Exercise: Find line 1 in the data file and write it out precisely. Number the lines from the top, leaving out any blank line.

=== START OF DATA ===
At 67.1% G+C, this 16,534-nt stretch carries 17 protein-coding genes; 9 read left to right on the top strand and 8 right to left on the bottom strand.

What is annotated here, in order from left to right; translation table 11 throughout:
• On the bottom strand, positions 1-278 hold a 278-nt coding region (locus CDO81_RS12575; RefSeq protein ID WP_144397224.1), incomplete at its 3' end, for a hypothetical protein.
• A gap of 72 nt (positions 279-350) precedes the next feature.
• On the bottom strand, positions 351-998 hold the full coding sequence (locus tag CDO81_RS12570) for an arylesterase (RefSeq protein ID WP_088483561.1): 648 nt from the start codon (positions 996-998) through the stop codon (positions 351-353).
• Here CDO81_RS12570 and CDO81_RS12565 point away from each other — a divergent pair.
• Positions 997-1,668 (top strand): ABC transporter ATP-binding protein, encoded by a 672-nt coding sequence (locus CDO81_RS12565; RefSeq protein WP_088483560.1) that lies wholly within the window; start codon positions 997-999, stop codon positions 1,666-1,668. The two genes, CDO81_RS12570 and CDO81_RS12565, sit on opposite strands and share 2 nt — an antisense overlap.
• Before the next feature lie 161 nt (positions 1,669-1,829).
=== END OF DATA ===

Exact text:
At 67.1% G+C, this 16,534-nt stretch carries 17 protein-coding genes; 9 read left to right on the top strand and 8 right to left on the bottom strand.